The Fulfillment Center
All the buzz was about Amazon.
Shortly before we left Washington last year the online giant was set to put in a warehouse outside Spokane, bringing with it hundreds of jobs and a large investment in the region. What caught my attention, though, was Amazon's euphemism for their embassy: no mere warehouse, this was a "fulfillment center."
There's 175 such buildings throughout North America and Europe. According to Amazon, "The name reflects the function: Amazon fulfillment centers are charged with fulfilling customer orders." Though they don't say so, I can't help but detect an additional meaning in the term: the warehouse not only fulfills orders—it fulfills desires and dreams.
Whether or not Amazon intended such a double meaning (I'll confess my own cynicism on this score), such is the empty promise of our age. Another car, another gadget, another pair of shoes and you will be satisfied. Amazon offers everything from Alexas to zip-ties, but I'd suggest that the principal product on offer is fulfillment.
And with free two-day shipping at that.
Ours is not the first age to seek fulfillment in all the wrong places.
St. Paul wrote his letter to the Colossians because they were being tempted by the unfulfilling promises of their age. “See to it,” he writes, “that no one takes you captive by philosophy and empty deceit” (Colossians 2.8). The 1st century Colossians of course weren’t being allured by the appeal of our contemporary consumer culture, but a similar impulse may have lurked beneath what Paul calls the “self-made religion” that was besetting them (2.23).
Throughout this short letter, Paul presents a compelling contrast in Christ to the vanity of the world. “For in Him all the fullness of God was pleased to dwell” (1.19). John will echo this sentiment a number of years later when he writes his Gospel: “For from His fullness we have all received, grace upon grace” (John 1.16).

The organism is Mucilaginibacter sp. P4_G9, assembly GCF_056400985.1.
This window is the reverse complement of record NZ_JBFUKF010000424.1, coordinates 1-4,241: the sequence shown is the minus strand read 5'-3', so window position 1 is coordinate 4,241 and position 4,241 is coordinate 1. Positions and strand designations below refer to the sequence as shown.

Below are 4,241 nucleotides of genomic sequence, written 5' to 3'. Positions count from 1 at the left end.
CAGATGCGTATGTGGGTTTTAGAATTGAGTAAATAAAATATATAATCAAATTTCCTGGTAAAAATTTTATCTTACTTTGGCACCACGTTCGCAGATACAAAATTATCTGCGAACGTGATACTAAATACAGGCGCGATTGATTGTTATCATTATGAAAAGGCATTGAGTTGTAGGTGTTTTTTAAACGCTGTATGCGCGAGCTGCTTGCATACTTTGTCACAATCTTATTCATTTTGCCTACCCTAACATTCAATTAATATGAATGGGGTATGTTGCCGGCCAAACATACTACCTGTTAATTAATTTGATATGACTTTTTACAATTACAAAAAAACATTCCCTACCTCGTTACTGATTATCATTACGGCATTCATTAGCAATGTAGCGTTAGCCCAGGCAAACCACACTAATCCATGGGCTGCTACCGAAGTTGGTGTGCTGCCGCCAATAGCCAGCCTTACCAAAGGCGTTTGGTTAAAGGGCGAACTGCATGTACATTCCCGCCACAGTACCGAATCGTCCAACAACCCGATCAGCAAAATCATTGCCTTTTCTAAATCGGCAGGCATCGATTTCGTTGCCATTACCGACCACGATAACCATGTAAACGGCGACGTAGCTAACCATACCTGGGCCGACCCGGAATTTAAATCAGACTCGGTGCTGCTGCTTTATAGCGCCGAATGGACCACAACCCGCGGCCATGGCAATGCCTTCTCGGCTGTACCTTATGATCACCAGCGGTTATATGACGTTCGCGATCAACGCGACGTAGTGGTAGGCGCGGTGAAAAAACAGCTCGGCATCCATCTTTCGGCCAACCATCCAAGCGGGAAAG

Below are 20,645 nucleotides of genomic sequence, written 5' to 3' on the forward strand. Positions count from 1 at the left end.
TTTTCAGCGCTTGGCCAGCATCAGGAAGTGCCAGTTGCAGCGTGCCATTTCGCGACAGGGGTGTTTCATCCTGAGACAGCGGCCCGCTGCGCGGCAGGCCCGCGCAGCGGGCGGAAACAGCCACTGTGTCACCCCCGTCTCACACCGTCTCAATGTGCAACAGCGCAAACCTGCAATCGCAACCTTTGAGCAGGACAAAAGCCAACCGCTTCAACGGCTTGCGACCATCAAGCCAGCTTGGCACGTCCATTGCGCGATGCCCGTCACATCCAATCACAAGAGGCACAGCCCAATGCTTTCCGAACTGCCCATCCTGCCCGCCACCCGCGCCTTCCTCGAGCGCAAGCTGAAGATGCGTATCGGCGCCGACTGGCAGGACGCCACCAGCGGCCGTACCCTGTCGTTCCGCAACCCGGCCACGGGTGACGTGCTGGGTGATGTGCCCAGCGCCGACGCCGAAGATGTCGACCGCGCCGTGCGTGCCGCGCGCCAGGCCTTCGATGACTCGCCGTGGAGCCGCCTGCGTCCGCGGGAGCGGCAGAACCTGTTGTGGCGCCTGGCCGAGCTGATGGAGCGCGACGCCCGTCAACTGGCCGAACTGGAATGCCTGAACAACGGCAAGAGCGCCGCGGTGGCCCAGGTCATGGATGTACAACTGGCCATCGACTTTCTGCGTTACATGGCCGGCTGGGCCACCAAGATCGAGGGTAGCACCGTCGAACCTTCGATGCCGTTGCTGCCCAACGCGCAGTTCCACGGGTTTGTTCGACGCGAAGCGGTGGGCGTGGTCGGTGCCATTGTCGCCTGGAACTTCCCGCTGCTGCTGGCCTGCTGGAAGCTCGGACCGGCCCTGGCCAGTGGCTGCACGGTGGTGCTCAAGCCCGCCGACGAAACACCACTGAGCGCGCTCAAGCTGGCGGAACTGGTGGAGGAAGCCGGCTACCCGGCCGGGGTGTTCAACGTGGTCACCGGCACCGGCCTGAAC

Jesus, in other words, is the true “fulfillment center” (if you’ll excuse the expression). He is the source of genuine fulness of life. Your possessions cannot provide it. Your job cannot provide it. And not even relationships with family and friends can ultimately provide it. These are good things, you understand; they simply can’t bear the weight of the human heart, any more than a grave can contain the Son of God.
The fullness of life is found only in Christ. He is our true and only fulfillment center.
Over the next four weeks in our Saturday evening services we’ll be exploring Paul’s letter to the Colossians and learning more about this theme in a series entitled The Fullness of Christ. We’ll look at the fullness of knowledge (Col 1.1-14), promise (1.21-29), truth (2.6-19), and life (3.1-11). And my goal for the series is that you would come away more deeply fulfilled in your relationship with Christ, who is the way, the truth, and the life (John 14.6).
Even if He doesn’t offer free two-day shipping.